Jacob Zuma: South African president survives no-confidence vote

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South Africa’s president Jacob Zuma has survived a parliamentary no-confidence vote, crushing hopes that he would be removed from office.

198 voted against the no-confidence motion, while 177 voted for it and nine abstained.

Lawmakers from the ruling African National Congress (ANC) broke into song and dance as the result was returned, saving Mr Zuma from dismissal.

Mr Zuma, in power since 2009, has struggled to fend off accusations of corruption and mismanaging the economy.

If the vote had gone against him, he would have had to relinquish office.


Protestors rally calling for Jacob Zuma to be dismissed (AP)

The parliamentary speaker on Monday ruled the vote would be by secret ballot – a decision the opposition hoped would embolden ANC members who are unhappy with Mr Zuma to vote against him.

The rand, bonds and banking shares surged on that news, buoyed by the prospect of Mr Zuma’s removal.

The rand was slightly firmer as the no-confidence vote in parliament began.

But it dropped one per cent after the result was announced.

“I plead with you let us put the people of South Africa first and vote to remove Jacob Zuma today,” Mmusi Maimane, the leader of the main opposition Democratic Alliance (DA) party told parliament earlier on Tuesday.

Speaking on behalf of the ANC, deputy chief whip Doris Dlakude said the motion against Mr Zuma amounted to a “power grab” by the opposition.

“The ANC rejects this motion with the contempt it deserves,” she said.

Mr Zuma has upset investors in particular by removing finance minister Pravin Gordhan in March.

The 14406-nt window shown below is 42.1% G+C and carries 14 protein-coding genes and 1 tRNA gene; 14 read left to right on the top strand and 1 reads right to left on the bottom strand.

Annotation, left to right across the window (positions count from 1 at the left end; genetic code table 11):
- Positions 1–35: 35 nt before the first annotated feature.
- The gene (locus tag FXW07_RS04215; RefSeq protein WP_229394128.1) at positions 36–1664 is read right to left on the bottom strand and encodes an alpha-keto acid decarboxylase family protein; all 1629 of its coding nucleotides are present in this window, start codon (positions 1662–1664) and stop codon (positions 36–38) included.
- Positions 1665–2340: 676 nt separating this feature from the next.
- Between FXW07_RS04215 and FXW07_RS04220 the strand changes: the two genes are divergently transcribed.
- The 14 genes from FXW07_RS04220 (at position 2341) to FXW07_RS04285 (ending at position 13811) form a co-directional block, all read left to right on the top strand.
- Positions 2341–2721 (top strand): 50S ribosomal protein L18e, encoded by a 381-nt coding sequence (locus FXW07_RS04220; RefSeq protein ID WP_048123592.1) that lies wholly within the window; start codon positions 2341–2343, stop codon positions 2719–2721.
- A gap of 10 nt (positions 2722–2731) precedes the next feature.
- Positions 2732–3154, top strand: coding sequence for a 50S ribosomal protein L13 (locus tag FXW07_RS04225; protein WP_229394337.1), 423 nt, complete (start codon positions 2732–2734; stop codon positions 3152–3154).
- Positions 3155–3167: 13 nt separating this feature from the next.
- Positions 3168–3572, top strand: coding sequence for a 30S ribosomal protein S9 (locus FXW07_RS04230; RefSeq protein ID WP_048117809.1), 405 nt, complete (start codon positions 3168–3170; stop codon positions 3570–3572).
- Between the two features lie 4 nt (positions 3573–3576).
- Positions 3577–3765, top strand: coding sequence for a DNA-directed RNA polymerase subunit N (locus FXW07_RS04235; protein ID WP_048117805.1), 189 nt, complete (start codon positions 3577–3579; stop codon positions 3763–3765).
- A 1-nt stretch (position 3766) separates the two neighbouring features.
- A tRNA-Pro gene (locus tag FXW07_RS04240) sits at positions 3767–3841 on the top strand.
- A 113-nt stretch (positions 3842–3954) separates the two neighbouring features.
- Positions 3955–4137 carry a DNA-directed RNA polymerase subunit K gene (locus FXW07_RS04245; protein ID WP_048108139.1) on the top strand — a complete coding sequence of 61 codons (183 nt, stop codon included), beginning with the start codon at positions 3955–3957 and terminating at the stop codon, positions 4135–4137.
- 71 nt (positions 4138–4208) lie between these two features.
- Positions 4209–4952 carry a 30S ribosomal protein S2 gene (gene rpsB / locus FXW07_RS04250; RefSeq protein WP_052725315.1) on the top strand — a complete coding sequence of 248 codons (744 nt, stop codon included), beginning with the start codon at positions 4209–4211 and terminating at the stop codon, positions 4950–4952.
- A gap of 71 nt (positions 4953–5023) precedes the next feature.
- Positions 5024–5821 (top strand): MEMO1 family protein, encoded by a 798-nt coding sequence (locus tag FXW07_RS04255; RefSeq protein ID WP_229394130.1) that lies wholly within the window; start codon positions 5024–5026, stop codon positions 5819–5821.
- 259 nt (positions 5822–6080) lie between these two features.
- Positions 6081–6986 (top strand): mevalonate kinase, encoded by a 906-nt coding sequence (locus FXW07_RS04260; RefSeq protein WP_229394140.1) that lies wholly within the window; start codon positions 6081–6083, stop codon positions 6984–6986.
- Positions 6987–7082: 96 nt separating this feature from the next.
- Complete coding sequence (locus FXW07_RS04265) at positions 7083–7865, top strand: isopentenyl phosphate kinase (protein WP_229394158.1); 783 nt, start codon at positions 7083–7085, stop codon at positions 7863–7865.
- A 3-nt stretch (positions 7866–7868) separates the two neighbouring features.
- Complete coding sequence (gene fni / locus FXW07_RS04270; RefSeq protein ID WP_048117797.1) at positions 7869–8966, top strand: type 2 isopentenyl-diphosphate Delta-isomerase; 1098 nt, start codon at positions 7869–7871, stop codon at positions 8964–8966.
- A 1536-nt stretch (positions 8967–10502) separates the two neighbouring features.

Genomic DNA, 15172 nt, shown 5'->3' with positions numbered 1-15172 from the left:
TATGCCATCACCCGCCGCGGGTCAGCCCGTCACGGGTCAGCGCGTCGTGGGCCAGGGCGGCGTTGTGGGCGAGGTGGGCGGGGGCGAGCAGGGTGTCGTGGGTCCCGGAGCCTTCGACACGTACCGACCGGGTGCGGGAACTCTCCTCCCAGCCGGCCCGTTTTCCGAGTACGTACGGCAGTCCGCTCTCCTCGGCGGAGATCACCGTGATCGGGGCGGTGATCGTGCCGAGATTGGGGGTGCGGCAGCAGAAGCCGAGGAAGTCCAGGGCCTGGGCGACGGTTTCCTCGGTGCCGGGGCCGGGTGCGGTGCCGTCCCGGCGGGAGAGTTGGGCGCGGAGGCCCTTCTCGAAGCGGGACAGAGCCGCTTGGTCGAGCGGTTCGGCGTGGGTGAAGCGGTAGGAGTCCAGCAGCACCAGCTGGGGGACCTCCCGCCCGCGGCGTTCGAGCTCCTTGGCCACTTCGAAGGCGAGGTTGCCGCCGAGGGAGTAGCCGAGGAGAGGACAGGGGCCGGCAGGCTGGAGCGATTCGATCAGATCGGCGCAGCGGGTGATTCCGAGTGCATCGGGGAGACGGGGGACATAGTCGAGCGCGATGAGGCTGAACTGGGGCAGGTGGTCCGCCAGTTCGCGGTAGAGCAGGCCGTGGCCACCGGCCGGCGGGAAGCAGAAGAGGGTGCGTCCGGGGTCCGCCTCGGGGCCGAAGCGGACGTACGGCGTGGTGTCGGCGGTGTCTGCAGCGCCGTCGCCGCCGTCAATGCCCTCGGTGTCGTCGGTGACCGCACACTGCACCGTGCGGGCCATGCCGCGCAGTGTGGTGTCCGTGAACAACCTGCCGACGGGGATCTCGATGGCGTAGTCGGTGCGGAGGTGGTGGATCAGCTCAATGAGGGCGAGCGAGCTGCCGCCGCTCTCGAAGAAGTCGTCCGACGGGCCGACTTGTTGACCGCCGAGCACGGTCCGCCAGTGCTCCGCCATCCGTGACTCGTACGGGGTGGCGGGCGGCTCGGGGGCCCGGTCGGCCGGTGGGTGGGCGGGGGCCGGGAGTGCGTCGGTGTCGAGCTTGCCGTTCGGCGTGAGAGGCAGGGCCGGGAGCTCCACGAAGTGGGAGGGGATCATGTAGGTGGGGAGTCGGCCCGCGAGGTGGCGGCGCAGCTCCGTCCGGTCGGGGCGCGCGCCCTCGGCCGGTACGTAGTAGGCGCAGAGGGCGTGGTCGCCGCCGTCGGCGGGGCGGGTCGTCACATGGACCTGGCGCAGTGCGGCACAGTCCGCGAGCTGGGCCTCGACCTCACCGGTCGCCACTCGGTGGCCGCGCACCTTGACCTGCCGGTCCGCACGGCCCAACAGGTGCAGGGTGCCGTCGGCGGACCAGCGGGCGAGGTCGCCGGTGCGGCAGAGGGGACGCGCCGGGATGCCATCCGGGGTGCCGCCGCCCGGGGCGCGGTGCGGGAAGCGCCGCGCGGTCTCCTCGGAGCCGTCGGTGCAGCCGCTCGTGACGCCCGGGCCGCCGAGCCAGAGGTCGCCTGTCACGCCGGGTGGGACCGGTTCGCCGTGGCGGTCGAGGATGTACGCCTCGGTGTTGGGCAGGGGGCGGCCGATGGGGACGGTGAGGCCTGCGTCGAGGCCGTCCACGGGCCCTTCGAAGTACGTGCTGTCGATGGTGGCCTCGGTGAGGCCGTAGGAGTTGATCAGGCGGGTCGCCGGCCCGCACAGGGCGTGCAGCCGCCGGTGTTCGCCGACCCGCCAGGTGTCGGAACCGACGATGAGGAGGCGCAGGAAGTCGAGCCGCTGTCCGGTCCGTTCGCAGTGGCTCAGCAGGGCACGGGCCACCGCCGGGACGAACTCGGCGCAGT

The country’s credit rating was downgraded to junk by two of the top three rating agencies, unemployment is at a 14-year high of 27.7 per cent and the economy is back in recession.

The ANC has 249 seats in the 400-seat parliament and the opposition controls 151, so it would only have taken 50 ANC lawmakers backing the opposition to vote Mr Zuma and his cabinet out.

The party, which has ruled South Africa since the end of apartheid in 1994, is deeply divided and several ANC lawmakers have voiced criticism of the 75-year-old Mr Zuma.

But ANC chief whip Jackson Mthembu said that at a meeting before the parliamentary session, the party had resolved to support him. 

Several ANC lawmakers left the vote singing.

“You hear the singing,” Mthembu told eNCA television channel. “Zuma was toyi-toying (dancing), that is what we do when we are under attack.”

Mr Zuma was described as being calm and jovial at the meeting, but did not address the lawmakers.

On the streets, protesters blocked roads with burning tyres and rocks in the commercial hub Johannesburg and capital Pretoria, temporarily blocking traffic.

Mr Zuma has survived eight no-confidence votes during his eight years in power thanks to loyal voting by ANC lawmakers, but those votes were not secret.

Reporting by Reuters

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